There is little information from the newspaper review, perhaps just a confirmation that Cymbaline was played and the footsteps section being quite memorable:
“To begin the program was a piece that seemed to disconcert the public, whose understanding of “Pink Floyd” apparently extended only to their name, and not their style. After a short time the progressive group “tuned in” to their listeners, who could follow along and join in as quieter, acoustic transitions were reached. In the music of Pink Floyd electronics take first place, and echo effects are a favored means of expression. The high point of the performance was the film music “High Time” [sic], which fully enshrouded the theater by using the electronic medium to deliver an acoustic mystery-play in which the fans were enthusiastically absorbed. Besides the common instruments, the four Englishmen made use of a colossal gong. That the Saarlandhalle wasn’t sold out on this evening — with 2000 spectators, scarcely half was occupied — hardly reflects on the attraction of this English band, but rather to the high ticket prices. Nevertheless a successful evening, in which listeners were rewarded for their appearance with perfect pop music.”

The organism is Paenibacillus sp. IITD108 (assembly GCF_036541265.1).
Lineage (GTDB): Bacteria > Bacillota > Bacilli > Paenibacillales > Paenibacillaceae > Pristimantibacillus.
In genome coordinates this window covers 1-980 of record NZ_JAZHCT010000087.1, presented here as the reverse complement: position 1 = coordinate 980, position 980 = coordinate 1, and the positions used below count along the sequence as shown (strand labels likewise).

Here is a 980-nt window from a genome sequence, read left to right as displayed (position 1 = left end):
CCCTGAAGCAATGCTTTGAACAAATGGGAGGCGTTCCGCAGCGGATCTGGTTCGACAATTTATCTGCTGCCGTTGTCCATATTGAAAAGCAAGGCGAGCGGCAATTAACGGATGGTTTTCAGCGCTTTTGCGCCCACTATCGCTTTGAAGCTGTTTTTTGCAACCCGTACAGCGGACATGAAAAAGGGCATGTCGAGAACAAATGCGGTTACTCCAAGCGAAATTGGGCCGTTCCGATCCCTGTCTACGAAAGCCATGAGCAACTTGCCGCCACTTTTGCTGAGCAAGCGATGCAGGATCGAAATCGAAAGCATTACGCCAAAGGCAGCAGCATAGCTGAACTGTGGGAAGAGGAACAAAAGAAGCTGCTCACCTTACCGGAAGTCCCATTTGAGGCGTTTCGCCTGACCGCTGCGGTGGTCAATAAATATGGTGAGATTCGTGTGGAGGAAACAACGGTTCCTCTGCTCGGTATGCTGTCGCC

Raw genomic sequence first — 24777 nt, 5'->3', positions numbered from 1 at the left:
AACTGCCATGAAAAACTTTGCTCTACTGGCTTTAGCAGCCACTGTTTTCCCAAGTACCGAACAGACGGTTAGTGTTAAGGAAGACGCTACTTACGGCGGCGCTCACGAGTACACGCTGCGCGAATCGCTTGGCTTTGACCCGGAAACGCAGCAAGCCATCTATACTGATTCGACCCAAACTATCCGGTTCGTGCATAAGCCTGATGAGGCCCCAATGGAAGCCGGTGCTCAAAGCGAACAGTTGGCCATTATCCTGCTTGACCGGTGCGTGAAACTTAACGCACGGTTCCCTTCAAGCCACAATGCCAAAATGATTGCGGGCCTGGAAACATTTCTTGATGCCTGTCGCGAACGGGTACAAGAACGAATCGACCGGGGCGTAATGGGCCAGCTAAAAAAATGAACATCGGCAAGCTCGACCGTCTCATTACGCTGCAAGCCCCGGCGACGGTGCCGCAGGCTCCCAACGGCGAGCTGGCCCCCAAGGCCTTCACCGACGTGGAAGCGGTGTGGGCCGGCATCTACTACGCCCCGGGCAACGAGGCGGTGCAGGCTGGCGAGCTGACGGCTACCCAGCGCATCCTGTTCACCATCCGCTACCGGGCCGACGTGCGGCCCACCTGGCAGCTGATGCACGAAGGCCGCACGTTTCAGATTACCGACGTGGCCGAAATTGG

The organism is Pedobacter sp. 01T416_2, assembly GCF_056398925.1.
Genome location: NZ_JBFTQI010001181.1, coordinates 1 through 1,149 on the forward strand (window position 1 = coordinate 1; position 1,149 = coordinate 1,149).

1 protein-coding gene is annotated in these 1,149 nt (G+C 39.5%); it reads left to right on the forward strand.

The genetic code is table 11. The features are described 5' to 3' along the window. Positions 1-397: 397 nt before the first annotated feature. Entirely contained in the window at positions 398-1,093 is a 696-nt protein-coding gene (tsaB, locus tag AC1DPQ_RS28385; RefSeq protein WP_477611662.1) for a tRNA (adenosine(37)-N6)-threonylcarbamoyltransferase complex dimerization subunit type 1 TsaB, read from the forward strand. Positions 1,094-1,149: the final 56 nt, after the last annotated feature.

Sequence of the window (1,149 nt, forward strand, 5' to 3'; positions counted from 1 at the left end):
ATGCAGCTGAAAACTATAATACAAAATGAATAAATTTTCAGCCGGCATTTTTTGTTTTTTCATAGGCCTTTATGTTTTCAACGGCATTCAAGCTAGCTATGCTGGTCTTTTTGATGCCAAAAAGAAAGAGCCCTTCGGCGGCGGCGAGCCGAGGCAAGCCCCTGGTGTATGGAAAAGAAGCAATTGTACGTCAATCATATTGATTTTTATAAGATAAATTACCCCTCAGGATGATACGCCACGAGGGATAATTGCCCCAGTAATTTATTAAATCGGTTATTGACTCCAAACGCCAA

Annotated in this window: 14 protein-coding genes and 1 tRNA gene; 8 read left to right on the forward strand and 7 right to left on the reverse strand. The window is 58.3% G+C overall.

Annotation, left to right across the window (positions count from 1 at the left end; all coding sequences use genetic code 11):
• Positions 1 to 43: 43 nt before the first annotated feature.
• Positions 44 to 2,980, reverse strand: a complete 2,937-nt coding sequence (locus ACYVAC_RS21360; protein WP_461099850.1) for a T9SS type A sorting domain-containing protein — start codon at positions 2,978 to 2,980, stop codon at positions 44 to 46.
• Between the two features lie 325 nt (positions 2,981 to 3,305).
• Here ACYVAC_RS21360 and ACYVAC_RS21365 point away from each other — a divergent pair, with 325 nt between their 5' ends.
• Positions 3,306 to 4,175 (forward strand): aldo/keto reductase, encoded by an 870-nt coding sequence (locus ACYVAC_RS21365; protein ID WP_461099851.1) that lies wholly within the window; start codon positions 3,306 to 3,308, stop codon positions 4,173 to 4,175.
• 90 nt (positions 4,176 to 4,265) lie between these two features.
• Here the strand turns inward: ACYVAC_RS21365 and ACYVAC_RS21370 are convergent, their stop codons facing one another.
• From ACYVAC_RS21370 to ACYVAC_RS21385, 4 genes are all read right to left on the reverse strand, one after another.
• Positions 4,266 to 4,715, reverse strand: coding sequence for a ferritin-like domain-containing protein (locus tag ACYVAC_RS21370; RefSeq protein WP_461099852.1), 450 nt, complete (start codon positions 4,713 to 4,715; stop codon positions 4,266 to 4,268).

There is certainly more to the story of this recording, based upon the tour dates and what is currently circulating, the date is certainly correct, yet there are some who think this could actually be a composite of two recordings from the same concert. This is based upon the timbre of the individual songs as well as a attendee recollection of seeing two different tape machines set up in the hall, there is hope that one of these tapes will eventually surface.
The packaging is also very nice, while it employs the same basic motif of inserts in a slim lined jewel case, the artwork pays homage to the Pictures Of Pink Floyd bootleg LP artwork as well as the event itself. The cover and interior tray features the LP artwork, the interior cover features pictures from the newspaper review of the show and there is a scan of the concert as well. Let’s also not forget the numbered sticker and picture disc, a beautiful package. This is an excellent title, nice to finally have a silver version of this wonderful performance in my collection. Now it would be nice to get the Amsterdam 1970 November 06 and Arhus 1970 November 13 concerts on disc, although the recordings are average, they are fine performances as well.If you liked this review, buy me a cup of joe. (Suggested: $3 a shot or $7.5 for a double)